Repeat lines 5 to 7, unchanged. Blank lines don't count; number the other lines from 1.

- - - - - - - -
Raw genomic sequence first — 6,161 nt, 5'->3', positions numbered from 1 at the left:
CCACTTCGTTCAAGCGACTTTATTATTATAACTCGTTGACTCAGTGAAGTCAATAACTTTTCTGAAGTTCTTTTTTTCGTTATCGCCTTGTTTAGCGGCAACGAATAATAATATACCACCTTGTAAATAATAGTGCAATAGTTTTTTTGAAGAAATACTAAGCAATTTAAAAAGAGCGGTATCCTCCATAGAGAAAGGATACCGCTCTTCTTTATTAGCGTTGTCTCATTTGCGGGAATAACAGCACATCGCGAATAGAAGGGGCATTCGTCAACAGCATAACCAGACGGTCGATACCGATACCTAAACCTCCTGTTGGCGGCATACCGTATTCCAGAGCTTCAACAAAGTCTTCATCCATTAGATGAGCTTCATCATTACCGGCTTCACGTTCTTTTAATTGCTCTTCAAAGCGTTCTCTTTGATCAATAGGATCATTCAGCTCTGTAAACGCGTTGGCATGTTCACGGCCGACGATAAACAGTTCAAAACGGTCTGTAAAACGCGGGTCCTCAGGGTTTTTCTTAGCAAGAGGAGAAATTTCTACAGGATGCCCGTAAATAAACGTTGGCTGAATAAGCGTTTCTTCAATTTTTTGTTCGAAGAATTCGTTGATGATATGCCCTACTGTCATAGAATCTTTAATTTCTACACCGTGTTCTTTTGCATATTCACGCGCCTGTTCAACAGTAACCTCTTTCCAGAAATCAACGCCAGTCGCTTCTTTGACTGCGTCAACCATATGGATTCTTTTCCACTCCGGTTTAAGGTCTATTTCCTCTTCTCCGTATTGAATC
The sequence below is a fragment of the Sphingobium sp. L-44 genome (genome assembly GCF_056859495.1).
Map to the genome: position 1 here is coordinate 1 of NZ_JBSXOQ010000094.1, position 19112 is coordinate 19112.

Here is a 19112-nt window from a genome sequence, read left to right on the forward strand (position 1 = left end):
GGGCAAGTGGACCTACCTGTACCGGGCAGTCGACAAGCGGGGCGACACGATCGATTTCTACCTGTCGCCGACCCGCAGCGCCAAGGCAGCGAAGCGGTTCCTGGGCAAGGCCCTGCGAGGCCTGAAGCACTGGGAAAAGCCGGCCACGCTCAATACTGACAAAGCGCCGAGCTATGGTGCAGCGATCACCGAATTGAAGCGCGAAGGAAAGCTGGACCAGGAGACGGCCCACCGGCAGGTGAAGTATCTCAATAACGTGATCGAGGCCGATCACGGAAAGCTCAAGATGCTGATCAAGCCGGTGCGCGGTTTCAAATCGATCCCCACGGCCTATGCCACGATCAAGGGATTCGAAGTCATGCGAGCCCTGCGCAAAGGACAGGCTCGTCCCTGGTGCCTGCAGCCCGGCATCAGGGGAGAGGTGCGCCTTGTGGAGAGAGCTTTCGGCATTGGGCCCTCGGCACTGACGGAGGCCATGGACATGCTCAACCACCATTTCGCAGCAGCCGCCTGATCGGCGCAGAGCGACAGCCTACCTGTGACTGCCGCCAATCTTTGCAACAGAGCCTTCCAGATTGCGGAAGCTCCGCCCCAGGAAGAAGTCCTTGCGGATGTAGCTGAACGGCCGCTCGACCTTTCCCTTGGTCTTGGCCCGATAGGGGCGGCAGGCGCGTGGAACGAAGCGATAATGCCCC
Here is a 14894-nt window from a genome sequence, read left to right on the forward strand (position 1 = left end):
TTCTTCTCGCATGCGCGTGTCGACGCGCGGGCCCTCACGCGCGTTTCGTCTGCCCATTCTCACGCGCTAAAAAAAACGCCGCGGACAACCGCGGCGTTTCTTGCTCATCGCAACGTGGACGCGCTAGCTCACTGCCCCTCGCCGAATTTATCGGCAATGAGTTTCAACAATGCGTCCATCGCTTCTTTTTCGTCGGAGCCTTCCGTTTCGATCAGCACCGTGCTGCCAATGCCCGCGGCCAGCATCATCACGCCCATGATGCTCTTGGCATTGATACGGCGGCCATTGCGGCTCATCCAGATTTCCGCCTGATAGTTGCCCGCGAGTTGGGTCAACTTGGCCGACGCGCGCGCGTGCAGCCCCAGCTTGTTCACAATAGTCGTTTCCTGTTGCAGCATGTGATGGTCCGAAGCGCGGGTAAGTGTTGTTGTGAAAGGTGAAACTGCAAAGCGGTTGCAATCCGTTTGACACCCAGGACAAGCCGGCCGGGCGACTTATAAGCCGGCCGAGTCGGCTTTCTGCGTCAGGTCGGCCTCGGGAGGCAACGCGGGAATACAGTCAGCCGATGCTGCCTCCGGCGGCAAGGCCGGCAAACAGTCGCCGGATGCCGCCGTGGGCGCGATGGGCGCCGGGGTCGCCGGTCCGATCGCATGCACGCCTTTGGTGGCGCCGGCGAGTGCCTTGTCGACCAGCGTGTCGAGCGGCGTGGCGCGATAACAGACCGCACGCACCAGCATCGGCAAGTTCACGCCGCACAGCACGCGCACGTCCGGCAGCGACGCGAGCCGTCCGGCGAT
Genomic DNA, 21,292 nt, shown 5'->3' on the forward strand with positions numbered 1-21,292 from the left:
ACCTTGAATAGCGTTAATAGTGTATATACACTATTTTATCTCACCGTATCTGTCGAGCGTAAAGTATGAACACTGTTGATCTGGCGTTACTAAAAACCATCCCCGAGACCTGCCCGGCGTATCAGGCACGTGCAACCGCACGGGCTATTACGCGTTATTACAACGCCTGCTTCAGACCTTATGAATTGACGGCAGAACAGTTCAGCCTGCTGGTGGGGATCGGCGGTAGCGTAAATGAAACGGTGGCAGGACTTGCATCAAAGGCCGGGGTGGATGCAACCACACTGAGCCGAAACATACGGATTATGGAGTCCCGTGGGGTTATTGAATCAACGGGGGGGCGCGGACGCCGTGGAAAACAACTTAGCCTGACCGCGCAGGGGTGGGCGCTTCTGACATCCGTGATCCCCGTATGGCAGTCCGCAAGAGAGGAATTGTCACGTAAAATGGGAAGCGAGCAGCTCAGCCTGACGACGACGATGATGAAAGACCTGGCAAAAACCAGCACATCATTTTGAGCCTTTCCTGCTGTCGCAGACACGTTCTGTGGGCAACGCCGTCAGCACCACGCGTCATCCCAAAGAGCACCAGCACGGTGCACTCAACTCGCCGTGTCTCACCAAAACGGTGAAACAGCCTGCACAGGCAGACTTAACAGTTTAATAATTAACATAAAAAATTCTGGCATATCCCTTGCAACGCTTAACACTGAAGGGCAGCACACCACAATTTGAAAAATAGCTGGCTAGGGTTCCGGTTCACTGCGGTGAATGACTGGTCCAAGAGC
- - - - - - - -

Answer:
Here is a 19112-nt window from a genome sequence, read left to right on the forward strand (position 1 = left end):
GGGCAAGTGGACCTACCTGTACCGGGCAGTCGACAAGCGGGGCGACACGATCGATTTCTACCTGTCGCCGACCCGCAGCGCCAAGGCAGCGAAGCGGTTCCTGGGCAAGGCCCTGCGAGGCCTGAAGCACTGGGAAAAGCCGGCCACGCTCAATACTGACAAAGCGCCGAGCTATGGTGCAGCGATCACCGAATTGAAGCGCGAAGGAAAGCTGGACCAGGAGACGGCCCACCGGCAGGTGAAGTATCTCAATAACGTGATCGAGGCCGATCACGGAAAGCTCAAGATGCTGATCAAGCCGGTGCGCGGTTTCAAATCGATCCCCACGGCCTATGCCACGATCAAGGGATTCGAAGTCATGCGAGCCCTGCGCAAAGGACAGGCTCGTCCCTGGTGCCTGCAGCCCGGCATCAGGGGAGAGGTGCGCCTTGTGGAGAGAGCTTTCGGCATTGGGCCCTCGGCACTGACGGAGGCCATGGACATGCTCAACCACCATTTCGCAGCAGCCGCCTGATCGGCGCAGAGCGACAGCCTACCTGTGACTGCCGCCAATCTTTGCAACAGAGCCTTCCAGATTGCGGAAGCTCCGCCCCAGGAAGAAGTCCTTGCGGATGTAGCTGAACGGCCGCTCGACCTTTCCCTTGGTCTTGGCCCGATAGGGGCGGCAGGCGCGTGGAACGAAGCGATAATGCCCC
Here is a 14894-nt window from a genome sequence, read left to right on the forward strand (position 1 = left end):